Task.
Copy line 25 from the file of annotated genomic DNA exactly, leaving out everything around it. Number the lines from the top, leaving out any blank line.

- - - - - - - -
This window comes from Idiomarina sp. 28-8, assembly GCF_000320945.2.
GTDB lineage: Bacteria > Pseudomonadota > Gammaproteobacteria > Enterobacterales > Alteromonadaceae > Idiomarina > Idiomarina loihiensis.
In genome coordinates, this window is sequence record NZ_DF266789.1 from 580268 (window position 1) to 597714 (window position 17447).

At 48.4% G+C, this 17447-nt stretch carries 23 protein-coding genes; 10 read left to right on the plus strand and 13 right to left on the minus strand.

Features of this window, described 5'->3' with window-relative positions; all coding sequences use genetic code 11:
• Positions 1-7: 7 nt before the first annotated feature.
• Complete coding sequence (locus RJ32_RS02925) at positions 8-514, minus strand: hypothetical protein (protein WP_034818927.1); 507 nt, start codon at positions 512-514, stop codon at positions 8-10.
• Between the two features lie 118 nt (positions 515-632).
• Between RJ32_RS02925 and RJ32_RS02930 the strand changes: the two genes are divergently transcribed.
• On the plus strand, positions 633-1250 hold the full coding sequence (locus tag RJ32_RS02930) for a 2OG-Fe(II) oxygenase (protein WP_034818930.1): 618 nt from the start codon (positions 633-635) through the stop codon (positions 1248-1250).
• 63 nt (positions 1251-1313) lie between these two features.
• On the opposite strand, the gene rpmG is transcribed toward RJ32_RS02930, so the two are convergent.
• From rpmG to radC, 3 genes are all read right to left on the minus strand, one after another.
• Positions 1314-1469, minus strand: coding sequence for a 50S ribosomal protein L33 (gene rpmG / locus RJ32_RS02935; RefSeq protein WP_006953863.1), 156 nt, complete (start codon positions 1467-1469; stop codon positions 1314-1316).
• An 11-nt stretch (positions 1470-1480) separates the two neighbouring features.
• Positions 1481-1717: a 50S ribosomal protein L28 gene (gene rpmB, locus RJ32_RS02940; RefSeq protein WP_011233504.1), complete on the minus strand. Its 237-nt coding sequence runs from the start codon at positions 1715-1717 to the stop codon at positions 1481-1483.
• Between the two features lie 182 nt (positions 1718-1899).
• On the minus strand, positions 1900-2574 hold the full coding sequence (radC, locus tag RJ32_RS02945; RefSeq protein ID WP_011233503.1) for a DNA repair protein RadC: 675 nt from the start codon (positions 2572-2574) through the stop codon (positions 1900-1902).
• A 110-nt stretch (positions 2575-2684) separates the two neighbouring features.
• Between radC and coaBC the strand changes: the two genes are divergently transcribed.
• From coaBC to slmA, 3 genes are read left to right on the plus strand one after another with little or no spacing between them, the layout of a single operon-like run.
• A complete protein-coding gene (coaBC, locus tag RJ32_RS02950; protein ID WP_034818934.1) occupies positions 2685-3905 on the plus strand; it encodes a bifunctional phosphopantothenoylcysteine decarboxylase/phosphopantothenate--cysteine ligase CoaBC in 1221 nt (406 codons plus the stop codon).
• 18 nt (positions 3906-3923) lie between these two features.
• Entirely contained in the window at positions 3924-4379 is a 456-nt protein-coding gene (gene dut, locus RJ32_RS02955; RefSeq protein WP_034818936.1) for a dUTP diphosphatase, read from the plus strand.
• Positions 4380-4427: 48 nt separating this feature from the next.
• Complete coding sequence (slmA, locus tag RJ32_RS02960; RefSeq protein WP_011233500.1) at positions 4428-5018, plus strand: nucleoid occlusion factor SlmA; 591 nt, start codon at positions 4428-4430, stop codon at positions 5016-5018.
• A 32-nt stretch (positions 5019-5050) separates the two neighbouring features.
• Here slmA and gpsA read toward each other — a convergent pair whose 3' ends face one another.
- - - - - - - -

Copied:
• Positions 4380-4427: 48 nt separating this feature from the next.